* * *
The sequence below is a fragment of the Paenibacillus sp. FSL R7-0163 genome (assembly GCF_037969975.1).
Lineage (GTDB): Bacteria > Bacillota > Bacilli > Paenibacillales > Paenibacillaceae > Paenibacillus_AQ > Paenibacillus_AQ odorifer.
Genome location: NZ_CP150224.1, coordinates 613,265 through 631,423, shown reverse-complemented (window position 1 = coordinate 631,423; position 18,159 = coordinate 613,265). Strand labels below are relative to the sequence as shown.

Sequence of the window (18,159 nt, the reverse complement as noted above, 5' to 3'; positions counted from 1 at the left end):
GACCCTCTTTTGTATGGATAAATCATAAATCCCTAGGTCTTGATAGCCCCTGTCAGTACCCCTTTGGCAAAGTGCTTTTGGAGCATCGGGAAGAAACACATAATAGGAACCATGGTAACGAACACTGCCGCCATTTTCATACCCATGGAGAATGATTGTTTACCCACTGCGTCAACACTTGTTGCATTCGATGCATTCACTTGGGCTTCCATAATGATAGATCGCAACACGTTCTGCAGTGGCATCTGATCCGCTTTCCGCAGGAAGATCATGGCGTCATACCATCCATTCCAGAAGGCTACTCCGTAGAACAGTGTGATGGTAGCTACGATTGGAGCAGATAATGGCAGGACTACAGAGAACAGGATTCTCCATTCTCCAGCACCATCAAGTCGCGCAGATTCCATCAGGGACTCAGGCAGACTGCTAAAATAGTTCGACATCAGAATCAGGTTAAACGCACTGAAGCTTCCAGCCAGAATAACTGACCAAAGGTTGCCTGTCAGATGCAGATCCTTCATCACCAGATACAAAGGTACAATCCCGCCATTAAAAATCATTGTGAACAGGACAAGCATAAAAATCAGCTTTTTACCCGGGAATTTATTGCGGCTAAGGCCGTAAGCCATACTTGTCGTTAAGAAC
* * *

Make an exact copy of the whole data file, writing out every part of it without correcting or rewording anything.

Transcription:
The sequence below is a fragment of the Paenibacillus sp. FSL R7-0163 genome (assembly GCF_037969975.1).
Lineage (GTDB): Bacteria > Bacillota > Bacilli > Paenibacillales > Paenibacillaceae > Paenibacillus_AQ > Paenibacillus_AQ odorifer.
Genome location: NZ_CP150224.1, coordinates 613,265 through 631,423, shown reverse-complemented (window position 1 = coordinate 631,423; position 18,159 = coordinate 613,265). Strand labels below are relative to the sequence as shown.

Sequence of the window (18,159 nt, the reverse complement as noted above, 5' to 3'; positions counted from 1 at the left end):
GACCCTCTTTTGTATGGATAAATCATAAATCCCTAGGTCTTGATAGCCCCTGTCAGTACCCCTTTGGCAAAGTGCTTTTGGAGCATCGGGAAGAAACACATAATAGGAACCATGGTAACGAACACTGCCGCCATTTTCATACCCATGGAGAATGATTGTTTACCCACTGCGTCAACACTTGTTGCATTCGATGCATTCACTTGGGCTTCCATAATGATAGATCGCAACACGTTCTGCAGTGGCATCTGATCCGCTTTCCGCAGGAAGATCATGGCGTCATACCATCCATTCCAGAAGGCTACTCCGTAGAACAGTGTGATGGTAGCTACGATTGGAGCAGATAATGGCAGGACTACAGAGAACAGGATTCTCCATTCTCCAGCACCATCAAGTCGCGCAGATTCCATCAGGGACTCAGGCAGACTGCTAAAATAGTTCGACATCAGAATCAGGTTAAACGCACTGAAGCTTCCAGCCAGAATAACTGACCAAAGGTTGCCTGTCAGATGCAGATCCTTCATCACCAGATACAAAGGTACAATCCCGCCATTAAAAATCATTGTGAACAGGACAAGCATAAAAATCAGCTTTTTACCCGGGAATTTATTGCGGCTAAGGCCGTAAGCCATACTTGTCGTTAAGAAC